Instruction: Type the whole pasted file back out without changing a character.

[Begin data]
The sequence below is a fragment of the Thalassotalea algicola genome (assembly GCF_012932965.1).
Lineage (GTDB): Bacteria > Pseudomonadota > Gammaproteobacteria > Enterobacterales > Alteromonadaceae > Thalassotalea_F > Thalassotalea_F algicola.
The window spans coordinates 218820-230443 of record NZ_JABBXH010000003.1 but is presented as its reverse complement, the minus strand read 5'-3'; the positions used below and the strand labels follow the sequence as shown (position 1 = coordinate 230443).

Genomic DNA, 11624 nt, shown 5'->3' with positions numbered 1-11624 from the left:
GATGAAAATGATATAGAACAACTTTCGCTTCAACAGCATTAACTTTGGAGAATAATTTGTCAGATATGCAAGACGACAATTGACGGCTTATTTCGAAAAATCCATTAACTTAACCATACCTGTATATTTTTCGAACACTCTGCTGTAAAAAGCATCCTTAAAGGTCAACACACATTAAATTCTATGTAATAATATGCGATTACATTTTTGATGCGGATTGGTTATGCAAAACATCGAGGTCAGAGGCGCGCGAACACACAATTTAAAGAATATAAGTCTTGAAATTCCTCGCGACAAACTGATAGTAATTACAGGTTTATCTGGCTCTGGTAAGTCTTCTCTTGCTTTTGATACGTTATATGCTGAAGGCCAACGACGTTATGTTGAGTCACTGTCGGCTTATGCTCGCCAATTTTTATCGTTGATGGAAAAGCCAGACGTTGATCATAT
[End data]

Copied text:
The sequence below is a fragment of the Thalassotalea algicola genome (assembly GCF_012932965.1).
Lineage (GTDB): Bacteria > Pseudomonadota > Gammaproteobacteria > Enterobacterales > Alteromonadaceae > Thalassotalea_F > Thalassotalea_F algicola.
The window spans coordinates 218820-230443 of record NZ_JABBXH010000003.1 but is presented as its reverse complement, the minus strand read 5'-3'; the positions used below and the strand labels follow the sequence as shown (position 1 = coordinate 230443).

Genomic DNA, 11624 nt, shown 5'->3' with positions numbered 1-11624 from the left:
GATGAAAATGATATAGAACAACTTTCGCTTCAACAGCATTAACTTTGGAGAATAATTTGTCAGATATGCAAGACGACAATTGACGGCTTATTTCGAAAAATCCATTAACTTAACCATACCTGTATATTTTTCGAACACTCTGCTGTAAAAAGCATCCTTAAAGGTCAACACACATTAAATTCTATGTAATAATATGCGATTACATTTTTGATGCGGATTGGTTATGCAAAACATCGAGGTCAGAGGCGCGCGAACACACAATTTAAAGAATATAAGTCTTGAAATTCCTCGCGACAAACTGATAGTAATTACAGGTTTATCTGGCTCTGGTAAGTCTTCTCTTGCTTTTGATACGTTATATGCTGAAGGCCAACGACGTTATGTTGAGTCACTGTCGGCTTATGCTCGCCAATTTTTATCGTTGATGGAAAAGCCAGACGTTGATCATAT